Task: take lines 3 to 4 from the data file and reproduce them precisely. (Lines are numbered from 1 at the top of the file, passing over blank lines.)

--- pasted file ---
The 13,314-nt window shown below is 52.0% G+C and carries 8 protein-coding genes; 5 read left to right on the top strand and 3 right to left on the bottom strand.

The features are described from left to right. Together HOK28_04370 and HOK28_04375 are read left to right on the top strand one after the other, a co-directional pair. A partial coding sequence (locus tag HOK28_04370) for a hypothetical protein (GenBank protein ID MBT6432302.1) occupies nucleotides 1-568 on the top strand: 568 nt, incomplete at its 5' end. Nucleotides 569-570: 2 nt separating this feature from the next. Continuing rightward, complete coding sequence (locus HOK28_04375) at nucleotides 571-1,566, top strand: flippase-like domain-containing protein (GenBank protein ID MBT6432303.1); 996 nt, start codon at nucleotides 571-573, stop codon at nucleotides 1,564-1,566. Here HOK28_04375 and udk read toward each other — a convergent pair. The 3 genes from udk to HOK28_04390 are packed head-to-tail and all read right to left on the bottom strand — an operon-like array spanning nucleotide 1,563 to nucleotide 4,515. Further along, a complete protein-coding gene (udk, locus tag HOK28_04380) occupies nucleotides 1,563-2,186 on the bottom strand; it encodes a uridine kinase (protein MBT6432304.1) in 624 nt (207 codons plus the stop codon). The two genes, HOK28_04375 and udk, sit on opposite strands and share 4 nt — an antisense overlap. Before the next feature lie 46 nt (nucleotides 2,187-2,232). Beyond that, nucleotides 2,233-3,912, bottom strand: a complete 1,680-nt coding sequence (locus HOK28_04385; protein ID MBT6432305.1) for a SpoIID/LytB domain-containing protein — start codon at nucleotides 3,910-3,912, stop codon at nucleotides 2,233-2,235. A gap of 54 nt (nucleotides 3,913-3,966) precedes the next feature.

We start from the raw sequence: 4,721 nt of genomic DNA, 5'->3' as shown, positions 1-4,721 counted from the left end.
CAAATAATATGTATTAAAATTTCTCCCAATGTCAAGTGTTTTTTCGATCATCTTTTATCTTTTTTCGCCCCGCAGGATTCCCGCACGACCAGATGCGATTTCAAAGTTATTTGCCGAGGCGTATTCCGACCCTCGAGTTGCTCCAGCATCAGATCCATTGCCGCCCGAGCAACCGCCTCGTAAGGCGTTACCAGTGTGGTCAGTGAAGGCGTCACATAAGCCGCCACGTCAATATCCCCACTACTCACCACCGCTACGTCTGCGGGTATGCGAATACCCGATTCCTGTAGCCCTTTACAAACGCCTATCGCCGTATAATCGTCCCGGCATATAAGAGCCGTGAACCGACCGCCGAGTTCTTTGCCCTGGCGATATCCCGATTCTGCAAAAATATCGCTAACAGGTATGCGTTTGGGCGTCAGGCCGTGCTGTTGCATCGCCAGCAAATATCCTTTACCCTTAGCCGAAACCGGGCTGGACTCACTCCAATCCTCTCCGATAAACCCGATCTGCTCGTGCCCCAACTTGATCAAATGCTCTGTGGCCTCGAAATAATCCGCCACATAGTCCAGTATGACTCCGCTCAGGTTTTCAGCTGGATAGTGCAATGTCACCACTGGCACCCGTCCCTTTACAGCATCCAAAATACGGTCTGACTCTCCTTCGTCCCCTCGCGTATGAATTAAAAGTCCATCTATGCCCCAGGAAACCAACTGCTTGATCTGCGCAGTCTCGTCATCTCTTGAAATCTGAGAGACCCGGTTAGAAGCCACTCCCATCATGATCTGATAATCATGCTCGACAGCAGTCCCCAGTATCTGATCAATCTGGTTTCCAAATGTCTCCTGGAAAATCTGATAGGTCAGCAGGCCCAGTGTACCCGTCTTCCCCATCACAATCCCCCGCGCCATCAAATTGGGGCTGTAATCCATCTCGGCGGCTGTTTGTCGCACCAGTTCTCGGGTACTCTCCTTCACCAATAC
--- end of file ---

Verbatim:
We start from the raw sequence: 4,721 nt of genomic DNA, 5'->3' as shown, positions 1-4,721 counted from the left end.
CAAATAATATGTATTAAAATTTCTCCCAATGTCAAGTGTTTTTTCGATCATCTTTTATCTTTTTTCGCCCCGCAGGATTCCCGCACGACCAGATGCGATTTCAAAGTTATTTGCCGAGGCGTATTCCGACCCTCGAGTTGCTCCAGCATCAGATCCATTGCCGCCCGAGCAACCGCCTCGTAAGGCGTTACCAGTGTGGTCAGTGAAGGCGTCACATAAGCCGCCACGTCAATATCCCCACTACTCACCACCGCTACGTCTGCGGGTATGCGAATACCCGATTCCTGTAGCCCTTTACAAACGCCTATCGCCGTATAATCGTCCCGGCATATAAGAGCCGTGAACCGACCGCCGAGTTCTTTGCCCTGGCGATATCCCGATTCTGCAAAAATATCGCTAACAGGTATGCGTTTGGGCGTCAGGCCGTGCTGTTGCATCGCCAGCAAATATCCTTTACCCTTAGCCGAAACCGGGCTGGACTCACTCCAATCCTCTCCGATAAACCCGATCTGCTCGTGCCCCAACTTGATCAAATGCTCTGTGGCCTCGAAATAATCCGCCACATAGTCCAGTATGACTCCGCTCAGGTTTTCAGCTGGATAGTGCAATGTCACCACTGGCACCCGTCCCTTTACAGCATCCAAAATACGGTCTGACTCTCCTTCGTCCCCTCGCGTATGAATTAAAAGTCCATCTATGCCCCAGGAAACCAACTGCTTGATCTGCGCAGTCTCGTCATCTCTTGAAATCTGAGAGACCCGGTTAGAAGCCACTCCCATCATGATCTGATAATCATGCTCGACAGCAGTCCCCAGTATCTGATCAATCTGGTTTCCAAATGTCTCCTGGAAAATCTGATAGGTCAGCAGGCCCAGTGTACCCGTCTTCCCCATCACAATCCCCCGCGCCATCAAATTGGGGCTGTAATCCATCTCGGCGGCTGTTTGTCGCACCAGTTCTCGGGTACTCTCCTTCACCAATAC